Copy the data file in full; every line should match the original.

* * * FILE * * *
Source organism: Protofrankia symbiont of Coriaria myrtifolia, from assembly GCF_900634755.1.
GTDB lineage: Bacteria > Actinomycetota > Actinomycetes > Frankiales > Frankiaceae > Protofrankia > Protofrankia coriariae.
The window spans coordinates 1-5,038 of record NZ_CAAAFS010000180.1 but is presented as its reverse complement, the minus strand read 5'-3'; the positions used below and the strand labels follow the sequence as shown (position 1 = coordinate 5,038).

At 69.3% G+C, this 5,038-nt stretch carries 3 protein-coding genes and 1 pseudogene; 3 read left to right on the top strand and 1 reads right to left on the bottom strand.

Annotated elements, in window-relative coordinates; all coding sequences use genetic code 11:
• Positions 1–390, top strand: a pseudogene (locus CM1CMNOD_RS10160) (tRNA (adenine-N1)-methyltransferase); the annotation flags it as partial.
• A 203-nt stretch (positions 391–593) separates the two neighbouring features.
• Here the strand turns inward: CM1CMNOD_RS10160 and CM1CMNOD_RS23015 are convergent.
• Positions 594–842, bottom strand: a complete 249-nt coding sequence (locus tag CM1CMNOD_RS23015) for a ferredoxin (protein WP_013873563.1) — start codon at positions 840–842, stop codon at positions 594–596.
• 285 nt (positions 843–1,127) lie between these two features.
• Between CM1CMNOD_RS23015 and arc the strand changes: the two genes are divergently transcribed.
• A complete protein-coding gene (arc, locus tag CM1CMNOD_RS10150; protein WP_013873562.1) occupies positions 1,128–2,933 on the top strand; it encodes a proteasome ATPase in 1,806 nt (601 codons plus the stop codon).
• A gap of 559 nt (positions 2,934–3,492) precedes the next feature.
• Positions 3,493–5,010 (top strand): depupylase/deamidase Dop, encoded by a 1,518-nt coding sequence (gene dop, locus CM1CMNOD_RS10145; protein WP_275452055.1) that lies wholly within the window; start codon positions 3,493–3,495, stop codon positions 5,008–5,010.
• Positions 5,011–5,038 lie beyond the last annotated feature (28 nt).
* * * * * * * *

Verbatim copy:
Source organism: Protofrankia symbiont of Coriaria myrtifolia, from assembly GCF_900634755.1.
GTDB lineage: Bacteria > Actinomycetota > Actinomycetes > Frankiales > Frankiaceae > Protofrankia > Protofrankia coriariae.
The window spans coordinates 1-5,038 of record NZ_CAAAFS010000180.1 but is presented as its reverse complement, the minus strand read 5'-3'; the positions used below and the strand labels follow the sequence as shown (position 1 = coordinate 5,038).

At 69.3% G+C, this 5,038-nt stretch carries 3 protein-coding genes and 1 pseudogene; 3 read left to right on the top strand and 1 reads right to left on the bottom strand.

Annotated elements, in window-relative coordinates; all coding sequences use genetic code 11:
• Positions 1–390, top strand: a pseudogene (locus CM1CMNOD_RS10160) (tRNA (adenine-N1)-methyltransferase); the annotation flags it as partial.
• A 203-nt stretch (positions 391–593) separates the two neighbouring features.
• Here the strand turns inward: CM1CMNOD_RS10160 and CM1CMNOD_RS23015 are convergent.
• Positions 594–842, bottom strand: a complete 249-nt coding sequence (locus tag CM1CMNOD_RS23015) for a ferredoxin (protein WP_013873563.1) — start codon at positions 840–842, stop codon at positions 594–596.
• 285 nt (positions 843–1,127) lie between these two features.
• Between CM1CMNOD_RS23015 and arc the strand changes: the two genes are divergently transcribed.
• A complete protein-coding gene (arc, locus tag CM1CMNOD_RS10150; protein WP_013873562.1) occupies positions 1,128–2,933 on the top strand; it encodes a proteasome ATPase in 1,806 nt (601 codons plus the stop codon).
• A gap of 559 nt (positions 2,934–3,492) precedes the next feature.
• Positions 3,493–5,010 (top strand): depupylase/deamidase Dop, encoded by a 1,518-nt coding sequence (gene dop, locus CM1CMNOD_RS10145; protein WP_275452055.1) that lies wholly within the window; start codon positions 3,493–3,495, stop codon positions 5,008–5,010.
• Positions 5,011–5,038 lie beyond the last annotated feature (28 nt).